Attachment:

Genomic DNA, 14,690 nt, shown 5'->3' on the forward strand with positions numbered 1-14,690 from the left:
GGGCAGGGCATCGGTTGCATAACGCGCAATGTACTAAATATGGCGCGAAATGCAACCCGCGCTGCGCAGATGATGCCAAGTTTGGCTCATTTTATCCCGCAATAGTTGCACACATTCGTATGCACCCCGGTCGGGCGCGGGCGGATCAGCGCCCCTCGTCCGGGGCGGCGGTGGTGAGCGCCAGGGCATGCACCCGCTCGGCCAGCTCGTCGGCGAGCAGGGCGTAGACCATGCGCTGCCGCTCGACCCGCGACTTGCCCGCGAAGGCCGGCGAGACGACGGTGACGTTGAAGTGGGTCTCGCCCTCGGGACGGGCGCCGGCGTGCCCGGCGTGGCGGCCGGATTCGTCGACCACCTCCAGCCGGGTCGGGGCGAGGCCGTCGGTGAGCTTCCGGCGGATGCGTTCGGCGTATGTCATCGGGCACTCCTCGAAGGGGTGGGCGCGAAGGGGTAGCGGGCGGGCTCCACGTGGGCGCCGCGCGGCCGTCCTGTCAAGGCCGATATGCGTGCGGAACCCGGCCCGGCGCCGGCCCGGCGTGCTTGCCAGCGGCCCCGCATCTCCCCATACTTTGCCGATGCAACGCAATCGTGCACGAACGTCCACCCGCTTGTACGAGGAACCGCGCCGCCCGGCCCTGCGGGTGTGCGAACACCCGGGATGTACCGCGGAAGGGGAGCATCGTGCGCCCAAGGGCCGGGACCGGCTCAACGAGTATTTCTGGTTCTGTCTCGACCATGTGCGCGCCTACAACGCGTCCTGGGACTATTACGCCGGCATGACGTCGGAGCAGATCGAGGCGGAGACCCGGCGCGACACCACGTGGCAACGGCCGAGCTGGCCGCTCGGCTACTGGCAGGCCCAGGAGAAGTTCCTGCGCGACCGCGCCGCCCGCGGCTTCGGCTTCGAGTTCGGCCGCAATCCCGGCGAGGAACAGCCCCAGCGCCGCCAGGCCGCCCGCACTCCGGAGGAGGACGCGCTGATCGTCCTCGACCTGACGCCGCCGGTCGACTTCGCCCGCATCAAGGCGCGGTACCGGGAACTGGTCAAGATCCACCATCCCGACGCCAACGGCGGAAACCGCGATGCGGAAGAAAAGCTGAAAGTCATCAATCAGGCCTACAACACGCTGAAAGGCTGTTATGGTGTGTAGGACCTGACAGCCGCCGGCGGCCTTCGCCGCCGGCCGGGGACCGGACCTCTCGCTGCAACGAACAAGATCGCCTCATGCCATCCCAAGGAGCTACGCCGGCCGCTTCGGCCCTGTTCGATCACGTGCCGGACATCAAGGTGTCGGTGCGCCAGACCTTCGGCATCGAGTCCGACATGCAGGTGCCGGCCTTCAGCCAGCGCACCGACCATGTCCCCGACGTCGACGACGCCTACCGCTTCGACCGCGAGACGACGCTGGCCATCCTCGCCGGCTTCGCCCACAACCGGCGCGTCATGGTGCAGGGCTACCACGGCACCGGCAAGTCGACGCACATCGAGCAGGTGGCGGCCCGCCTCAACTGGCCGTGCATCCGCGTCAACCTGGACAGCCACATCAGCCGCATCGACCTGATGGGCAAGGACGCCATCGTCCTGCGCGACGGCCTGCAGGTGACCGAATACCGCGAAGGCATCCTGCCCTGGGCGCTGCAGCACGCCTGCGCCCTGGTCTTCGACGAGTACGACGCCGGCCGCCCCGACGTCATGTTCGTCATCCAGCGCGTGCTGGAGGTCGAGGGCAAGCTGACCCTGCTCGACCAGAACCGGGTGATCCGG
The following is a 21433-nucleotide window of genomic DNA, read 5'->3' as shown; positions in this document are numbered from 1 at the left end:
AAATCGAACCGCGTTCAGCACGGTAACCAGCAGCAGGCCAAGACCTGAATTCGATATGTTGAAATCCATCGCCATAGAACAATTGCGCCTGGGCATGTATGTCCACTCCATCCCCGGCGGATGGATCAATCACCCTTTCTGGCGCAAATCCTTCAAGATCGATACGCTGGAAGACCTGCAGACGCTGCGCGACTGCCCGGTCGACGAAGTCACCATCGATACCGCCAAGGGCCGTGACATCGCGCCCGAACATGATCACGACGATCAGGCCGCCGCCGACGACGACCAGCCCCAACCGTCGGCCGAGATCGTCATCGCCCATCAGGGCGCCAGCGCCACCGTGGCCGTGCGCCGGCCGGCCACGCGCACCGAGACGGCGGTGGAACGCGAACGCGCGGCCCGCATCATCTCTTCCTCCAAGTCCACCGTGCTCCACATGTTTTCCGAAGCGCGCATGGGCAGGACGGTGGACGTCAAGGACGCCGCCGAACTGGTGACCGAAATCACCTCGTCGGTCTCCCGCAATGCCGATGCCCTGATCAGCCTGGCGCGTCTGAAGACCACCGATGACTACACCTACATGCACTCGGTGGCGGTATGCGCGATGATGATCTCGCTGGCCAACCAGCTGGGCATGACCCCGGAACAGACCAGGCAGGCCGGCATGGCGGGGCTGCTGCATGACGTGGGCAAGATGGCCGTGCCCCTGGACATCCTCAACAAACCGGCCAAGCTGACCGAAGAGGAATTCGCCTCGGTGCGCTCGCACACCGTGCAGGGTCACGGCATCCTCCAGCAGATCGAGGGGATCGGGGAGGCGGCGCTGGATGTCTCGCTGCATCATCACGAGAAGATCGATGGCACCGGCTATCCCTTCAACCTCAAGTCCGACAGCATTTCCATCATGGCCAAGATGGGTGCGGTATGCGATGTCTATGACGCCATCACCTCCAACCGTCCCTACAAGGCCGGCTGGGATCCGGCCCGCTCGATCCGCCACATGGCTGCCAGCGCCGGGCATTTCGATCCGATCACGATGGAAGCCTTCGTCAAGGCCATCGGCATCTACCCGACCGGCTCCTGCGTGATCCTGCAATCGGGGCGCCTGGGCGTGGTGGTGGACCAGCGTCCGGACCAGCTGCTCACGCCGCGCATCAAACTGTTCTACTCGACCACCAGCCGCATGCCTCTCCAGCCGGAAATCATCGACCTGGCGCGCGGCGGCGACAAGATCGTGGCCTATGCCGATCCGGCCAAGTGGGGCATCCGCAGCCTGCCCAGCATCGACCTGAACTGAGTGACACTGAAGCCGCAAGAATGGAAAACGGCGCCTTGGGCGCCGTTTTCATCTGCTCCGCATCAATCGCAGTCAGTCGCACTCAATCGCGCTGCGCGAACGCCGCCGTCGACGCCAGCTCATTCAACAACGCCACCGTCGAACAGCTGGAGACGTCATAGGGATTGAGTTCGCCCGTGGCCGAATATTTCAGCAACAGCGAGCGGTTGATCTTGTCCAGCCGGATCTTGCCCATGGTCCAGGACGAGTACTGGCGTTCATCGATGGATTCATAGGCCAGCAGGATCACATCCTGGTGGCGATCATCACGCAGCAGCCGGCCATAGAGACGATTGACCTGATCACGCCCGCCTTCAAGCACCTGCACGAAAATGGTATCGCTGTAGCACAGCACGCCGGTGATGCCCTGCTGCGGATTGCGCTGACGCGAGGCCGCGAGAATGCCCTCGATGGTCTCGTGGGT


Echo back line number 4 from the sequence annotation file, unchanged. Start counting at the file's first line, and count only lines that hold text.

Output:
AAATCGAACCGCGTTCAGCACGGTAACCAGCAGCAGGCCAAGACCTGAATTCGATATGTTGAAATCCATCGCCATAGAACAATTGCGCCTGGGCATGTATGTCCACTCCATCCCCGGCGGATGGATCAATCACCCTTTCTGGCGCAAATCCTTCAAGATCGATACGCTGGAAGACCTGCAGACGCTGCGCGACTGCCCGGTCGACGAAGTCACCATCGATACCGCCAAGGGCCGTGACATCGCGCCCGAACATGATCACGACGATCAGGCCGCCGCCGACGACGACCAGCCCCAACCGTCGGCCGAGATCGTCATCGCCCATCAGGGCGCCAGCGCCACCGTGGCCGTGCGCCGGCCGGCCACGCGCACCGAGACGGCGGTGGAACGCGAACGCGCGGCCCGCATCATCTCTTCCTCCAAGTCCACCGTGCTCCACATGTTTTCCGAAGCGCGCATGGGCAGGACGGTGGACGTCAAGGACGCCGCCGAACTGGTGACCGAAATCACCTCGTCGGTCTCCCGCAATGCCGATGCCCTGATCAGCCTGGCGCGTCTGAAGACCACCGATGACTACACCTACATGCACTCGGTGGCGGTATGCGCGATGATGATCTCGCTGGCCAACCAGCTGGGCATGACCCCGGAACAGACCAGGCAGGCCGGCATGGCGGGGCTGCTGCATGACGTGGGCAAGATGGCCGTGCCCCTGGACATCCTCAACAAACCGGCCAAGCTGACCGAAGAGGAATTCGCCTCGGTGCGCTCGCACACCGTGCAGGGTCACGGCATCCTCCAGCAGATCGAGGGGATCGGGGAGGCGGCGCTGGATGTCTCGCTGCATCATCACGAGAAGATCGATGGCACCGGCTATCCCTTCAACCTCAAGTCCGACAGCATTTCCATCATGGCCAAGATGGGTGCGGTATGCGATGTCTATGACGCCATCACCTCCAACCGTCCCTACAAGGCCGGCTGGGATCCGGCCCGCTCGATCCGCCACATGGCTGCCAGCGCCGGGCATTTCGATCCGATCACGATGGAAGCCTTCGTCAAGGCCATCGGCATCTACCCGACCGGCTCCTGCGTGATCCTGCAATCGGGGCGCCTGGGCGTGGTGGTGGACCAGCGTCCGGACCAGCTGCTCACGCCGCGCATCAAACTGTTCTACTCGACCACCAGCCGCATGCCTCTCCAGCCGGAAATCATCGACCTGGCGCGCGGCGGCGACAAGATCGTGGCCTATGCCGATCCGGCCAAGTGGGGCATCCGCAGCCTGCCCAGCATCGACCTGAACTGAGTGACACTGAAGCCGCAAGAATGGAAAACGGCGCCTTGGGCGCCGTTTTCATCTGCTCCGCATCAATCGCAGTCAGTCGCACTCAATCGCGCTGCGCGAACGCCGCCGTCGACGCCAGCTCATTCAACAACGCCACCGTCGAACAGCTGGAGACGTCATAGGGATTGAGTTCGCCCGTGGCCGAATATTTCAGCAACAGCGAGCGGTTGATCTTGTCCAGCCGGATCTTGCCCATGGTCCAGGACGAGTACTGGCGTTCATCGATGGATTCATAGGCCAGCAGGATCACATCCTGGTGGCGATCATCACGCAGCAGCCGGCCATAGAGACGATTGACCTGATCACGCCCGCCTTCAAGCACCTGCACGAAAATGGTATCGCTGTAGCACAGCACGCCGGTGATGCCCTGCTGCGGATTGCGCTGACGCGAGGCCGCGAGAATGCCCTCGATGGTCTCGTGGGT